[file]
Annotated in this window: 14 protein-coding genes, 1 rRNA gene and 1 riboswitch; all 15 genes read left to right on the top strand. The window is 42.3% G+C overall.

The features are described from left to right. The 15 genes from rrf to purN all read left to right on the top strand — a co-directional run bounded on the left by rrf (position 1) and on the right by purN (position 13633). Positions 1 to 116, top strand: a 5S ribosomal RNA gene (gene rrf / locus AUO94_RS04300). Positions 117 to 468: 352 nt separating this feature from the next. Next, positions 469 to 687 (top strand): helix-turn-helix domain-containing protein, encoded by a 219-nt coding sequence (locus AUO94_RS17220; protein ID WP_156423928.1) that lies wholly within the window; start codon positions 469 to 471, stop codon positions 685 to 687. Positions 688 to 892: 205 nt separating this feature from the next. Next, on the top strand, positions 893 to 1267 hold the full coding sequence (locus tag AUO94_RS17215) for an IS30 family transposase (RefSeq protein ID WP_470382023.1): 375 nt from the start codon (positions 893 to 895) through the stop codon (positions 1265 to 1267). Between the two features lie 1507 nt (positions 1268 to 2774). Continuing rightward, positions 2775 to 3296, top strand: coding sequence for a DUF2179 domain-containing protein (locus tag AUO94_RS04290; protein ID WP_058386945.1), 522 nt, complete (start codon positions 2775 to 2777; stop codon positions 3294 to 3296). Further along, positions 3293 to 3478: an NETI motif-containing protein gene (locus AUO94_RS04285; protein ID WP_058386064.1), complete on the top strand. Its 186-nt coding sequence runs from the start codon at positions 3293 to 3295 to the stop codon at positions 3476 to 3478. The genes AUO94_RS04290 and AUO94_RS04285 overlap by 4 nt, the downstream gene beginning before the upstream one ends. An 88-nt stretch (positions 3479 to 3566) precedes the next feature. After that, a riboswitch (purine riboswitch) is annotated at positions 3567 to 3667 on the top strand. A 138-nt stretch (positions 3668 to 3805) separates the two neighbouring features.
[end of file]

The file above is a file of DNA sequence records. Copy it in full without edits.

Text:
Annotated in this window: 14 protein-coding genes, 1 rRNA gene and 1 riboswitch; all 15 genes read left to right on the top strand. The window is 42.3% G+C overall.

The features are described from left to right. The 15 genes from rrf to purN all read left to right on the top strand — a co-directional run bounded on the left by rrf (position 1) and on the right by purN (position 13633). Positions 1 to 116, top strand: a 5S ribosomal RNA gene (gene rrf / locus AUO94_RS04300). Positions 117 to 468: 352 nt separating this feature from the next. Next, positions 469 to 687 (top strand): helix-turn-helix domain-containing protein, encoded by a 219-nt coding sequence (locus AUO94_RS17220; protein ID WP_156423928.1) that lies wholly within the window; start codon positions 469 to 471, stop codon positions 685 to 687. Positions 688 to 892: 205 nt separating this feature from the next. Next, on the top strand, positions 893 to 1267 hold the full coding sequence (locus tag AUO94_RS17215) for an IS30 family transposase (RefSeq protein ID WP_470382023.1): 375 nt from the start codon (positions 893 to 895) through the stop codon (positions 1265 to 1267). Between the two features lie 1507 nt (positions 1268 to 2774). Continuing rightward, positions 2775 to 3296, top strand: coding sequence for a DUF2179 domain-containing protein (locus tag AUO94_RS04290; protein ID WP_058386945.1), 522 nt, complete (start codon positions 2775 to 2777; stop codon positions 3294 to 3296). Further along, positions 3293 to 3478: an NETI motif-containing protein gene (locus AUO94_RS04285; protein ID WP_058386064.1), complete on the top strand. Its 186-nt coding sequence runs from the start codon at positions 3293 to 3295 to the stop codon at positions 3476 to 3478. The genes AUO94_RS04290 and AUO94_RS04285 overlap by 4 nt, the downstream gene beginning before the upstream one ends. An 88-nt stretch (positions 3479 to 3566) precedes the next feature. After that, a riboswitch (purine riboswitch) is annotated at positions 3567 to 3667 on the top strand. A 138-nt stretch (positions 3668 to 3805) separates the two neighbouring features.